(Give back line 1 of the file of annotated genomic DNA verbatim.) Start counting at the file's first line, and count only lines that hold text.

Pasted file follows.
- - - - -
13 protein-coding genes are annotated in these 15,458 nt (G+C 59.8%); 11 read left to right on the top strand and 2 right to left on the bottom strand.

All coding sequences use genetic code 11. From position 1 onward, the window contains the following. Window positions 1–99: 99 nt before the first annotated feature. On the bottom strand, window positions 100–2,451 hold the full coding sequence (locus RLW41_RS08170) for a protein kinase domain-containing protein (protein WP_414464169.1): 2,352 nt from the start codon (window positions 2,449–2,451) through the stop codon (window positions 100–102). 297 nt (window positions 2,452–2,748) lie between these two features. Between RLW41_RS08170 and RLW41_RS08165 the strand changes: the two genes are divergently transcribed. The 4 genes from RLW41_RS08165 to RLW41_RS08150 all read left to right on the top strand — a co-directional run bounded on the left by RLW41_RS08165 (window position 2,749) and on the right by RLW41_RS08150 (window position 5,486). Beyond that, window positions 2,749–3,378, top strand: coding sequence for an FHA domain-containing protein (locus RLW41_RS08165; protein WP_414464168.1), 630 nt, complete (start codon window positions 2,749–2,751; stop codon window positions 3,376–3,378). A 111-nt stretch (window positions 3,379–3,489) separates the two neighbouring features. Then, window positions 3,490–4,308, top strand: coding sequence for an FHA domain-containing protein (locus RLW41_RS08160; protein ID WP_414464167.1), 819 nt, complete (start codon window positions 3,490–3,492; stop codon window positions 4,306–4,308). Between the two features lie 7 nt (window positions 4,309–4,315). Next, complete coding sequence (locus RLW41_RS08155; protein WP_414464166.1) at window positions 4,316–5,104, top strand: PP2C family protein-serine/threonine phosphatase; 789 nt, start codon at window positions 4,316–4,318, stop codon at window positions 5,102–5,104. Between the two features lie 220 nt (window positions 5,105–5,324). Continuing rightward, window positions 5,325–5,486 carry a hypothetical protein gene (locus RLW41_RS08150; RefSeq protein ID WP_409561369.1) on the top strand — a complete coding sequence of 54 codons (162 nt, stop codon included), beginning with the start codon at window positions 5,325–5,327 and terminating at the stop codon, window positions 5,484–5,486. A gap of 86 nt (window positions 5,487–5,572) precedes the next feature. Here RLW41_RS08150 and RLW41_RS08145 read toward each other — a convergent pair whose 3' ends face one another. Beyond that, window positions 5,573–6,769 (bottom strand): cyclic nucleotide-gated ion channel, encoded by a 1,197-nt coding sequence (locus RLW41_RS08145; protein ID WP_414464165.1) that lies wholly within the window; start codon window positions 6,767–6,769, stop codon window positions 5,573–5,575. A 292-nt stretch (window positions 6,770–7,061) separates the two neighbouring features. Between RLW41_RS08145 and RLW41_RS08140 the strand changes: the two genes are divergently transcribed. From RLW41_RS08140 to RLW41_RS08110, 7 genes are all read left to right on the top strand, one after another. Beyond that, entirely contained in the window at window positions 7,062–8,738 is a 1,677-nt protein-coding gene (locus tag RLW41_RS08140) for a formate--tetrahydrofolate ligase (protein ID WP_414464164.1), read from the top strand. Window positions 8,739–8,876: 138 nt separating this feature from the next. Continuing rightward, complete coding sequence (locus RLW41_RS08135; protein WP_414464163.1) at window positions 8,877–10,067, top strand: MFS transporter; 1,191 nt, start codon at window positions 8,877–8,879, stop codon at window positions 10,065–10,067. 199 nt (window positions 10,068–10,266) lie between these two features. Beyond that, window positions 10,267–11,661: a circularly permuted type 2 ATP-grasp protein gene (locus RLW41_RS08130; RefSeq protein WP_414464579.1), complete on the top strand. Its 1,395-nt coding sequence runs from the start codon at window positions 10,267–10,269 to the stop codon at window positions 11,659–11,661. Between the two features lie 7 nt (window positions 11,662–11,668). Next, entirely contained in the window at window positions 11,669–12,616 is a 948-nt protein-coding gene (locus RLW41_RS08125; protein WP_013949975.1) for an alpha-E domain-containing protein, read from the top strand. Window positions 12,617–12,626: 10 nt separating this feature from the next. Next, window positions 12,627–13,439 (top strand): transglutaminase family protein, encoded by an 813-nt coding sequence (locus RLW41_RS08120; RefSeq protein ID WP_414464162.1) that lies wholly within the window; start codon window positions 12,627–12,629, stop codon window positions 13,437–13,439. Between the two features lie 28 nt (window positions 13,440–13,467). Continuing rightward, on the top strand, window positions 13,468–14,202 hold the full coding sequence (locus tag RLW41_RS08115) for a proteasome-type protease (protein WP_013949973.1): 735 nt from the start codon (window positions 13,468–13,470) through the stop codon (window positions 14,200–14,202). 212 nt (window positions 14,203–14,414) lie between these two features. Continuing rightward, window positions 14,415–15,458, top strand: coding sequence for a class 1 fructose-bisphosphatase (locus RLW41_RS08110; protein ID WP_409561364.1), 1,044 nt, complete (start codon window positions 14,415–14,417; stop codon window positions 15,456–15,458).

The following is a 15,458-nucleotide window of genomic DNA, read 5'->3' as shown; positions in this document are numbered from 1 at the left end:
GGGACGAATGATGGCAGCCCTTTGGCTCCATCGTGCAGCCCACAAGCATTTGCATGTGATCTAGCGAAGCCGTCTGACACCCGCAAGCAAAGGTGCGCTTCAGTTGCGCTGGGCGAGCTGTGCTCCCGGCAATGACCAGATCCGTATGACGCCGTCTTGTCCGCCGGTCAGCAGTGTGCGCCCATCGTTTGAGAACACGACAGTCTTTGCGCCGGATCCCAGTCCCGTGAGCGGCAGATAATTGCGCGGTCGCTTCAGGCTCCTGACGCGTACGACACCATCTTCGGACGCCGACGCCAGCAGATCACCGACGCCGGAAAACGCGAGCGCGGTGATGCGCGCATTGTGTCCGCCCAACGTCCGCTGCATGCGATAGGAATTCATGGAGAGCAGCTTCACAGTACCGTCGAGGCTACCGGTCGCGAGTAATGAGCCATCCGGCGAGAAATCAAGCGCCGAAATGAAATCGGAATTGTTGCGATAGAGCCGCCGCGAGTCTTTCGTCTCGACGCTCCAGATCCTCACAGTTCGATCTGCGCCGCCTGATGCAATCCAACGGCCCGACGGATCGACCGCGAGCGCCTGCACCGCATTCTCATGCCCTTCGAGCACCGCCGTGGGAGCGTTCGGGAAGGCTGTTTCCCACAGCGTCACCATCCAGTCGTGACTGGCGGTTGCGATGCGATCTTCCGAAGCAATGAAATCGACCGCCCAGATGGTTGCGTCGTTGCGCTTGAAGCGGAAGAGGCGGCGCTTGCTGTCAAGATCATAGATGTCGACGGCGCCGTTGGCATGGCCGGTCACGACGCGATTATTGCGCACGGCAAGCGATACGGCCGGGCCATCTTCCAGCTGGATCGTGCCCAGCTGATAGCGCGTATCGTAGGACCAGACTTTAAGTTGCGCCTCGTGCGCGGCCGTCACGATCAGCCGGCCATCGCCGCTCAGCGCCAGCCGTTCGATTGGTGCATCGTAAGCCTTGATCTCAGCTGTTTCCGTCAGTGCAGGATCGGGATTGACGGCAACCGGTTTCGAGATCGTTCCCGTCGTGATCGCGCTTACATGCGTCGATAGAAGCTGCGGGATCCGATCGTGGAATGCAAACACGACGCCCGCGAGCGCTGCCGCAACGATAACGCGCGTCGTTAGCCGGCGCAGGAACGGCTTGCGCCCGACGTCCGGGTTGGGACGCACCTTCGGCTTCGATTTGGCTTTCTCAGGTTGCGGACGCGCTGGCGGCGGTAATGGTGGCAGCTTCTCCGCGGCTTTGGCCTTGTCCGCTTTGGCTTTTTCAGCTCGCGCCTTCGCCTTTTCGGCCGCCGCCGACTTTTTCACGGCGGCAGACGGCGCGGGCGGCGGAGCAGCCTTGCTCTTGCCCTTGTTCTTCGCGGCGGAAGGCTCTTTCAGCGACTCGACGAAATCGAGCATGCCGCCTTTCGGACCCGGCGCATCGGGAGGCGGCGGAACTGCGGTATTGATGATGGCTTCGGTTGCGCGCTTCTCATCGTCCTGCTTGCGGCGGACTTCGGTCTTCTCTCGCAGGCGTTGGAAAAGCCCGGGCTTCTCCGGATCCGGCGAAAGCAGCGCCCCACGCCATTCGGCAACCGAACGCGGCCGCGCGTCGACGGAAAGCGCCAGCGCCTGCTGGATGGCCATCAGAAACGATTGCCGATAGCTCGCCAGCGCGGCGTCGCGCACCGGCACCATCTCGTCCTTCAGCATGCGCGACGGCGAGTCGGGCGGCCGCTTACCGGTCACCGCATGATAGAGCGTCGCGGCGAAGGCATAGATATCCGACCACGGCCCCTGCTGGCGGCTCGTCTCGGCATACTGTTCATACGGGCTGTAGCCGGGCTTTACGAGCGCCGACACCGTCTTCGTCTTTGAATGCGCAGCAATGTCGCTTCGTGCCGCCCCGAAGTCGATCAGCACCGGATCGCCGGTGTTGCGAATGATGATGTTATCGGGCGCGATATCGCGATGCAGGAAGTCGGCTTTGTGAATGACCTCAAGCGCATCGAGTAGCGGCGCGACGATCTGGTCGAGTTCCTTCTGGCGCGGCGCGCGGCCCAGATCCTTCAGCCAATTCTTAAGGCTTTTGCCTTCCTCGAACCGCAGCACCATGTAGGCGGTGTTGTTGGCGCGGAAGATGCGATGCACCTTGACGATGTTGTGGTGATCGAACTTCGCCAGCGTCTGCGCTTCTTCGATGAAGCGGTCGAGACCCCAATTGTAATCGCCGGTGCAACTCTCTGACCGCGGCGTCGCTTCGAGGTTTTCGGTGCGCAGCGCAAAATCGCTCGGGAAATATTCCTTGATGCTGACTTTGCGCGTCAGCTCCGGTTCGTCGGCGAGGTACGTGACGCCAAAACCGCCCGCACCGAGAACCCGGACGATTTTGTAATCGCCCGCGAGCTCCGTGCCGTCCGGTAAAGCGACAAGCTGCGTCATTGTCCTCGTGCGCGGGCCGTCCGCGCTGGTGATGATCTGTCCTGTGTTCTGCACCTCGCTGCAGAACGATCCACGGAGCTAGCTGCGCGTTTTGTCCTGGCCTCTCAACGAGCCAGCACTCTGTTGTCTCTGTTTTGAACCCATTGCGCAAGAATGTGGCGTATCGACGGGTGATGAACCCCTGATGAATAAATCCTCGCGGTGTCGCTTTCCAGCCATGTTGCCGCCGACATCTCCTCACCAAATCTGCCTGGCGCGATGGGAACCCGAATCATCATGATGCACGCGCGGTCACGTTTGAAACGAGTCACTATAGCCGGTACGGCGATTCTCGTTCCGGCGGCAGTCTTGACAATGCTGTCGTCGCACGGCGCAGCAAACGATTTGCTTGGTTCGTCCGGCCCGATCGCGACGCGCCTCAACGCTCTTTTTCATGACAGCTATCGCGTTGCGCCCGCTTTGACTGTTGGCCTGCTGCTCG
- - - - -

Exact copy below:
13 protein-coding genes are annotated in these 15,458 nt (G+C 59.8%); 11 read left to right on the top strand and 2 right to left on the bottom strand.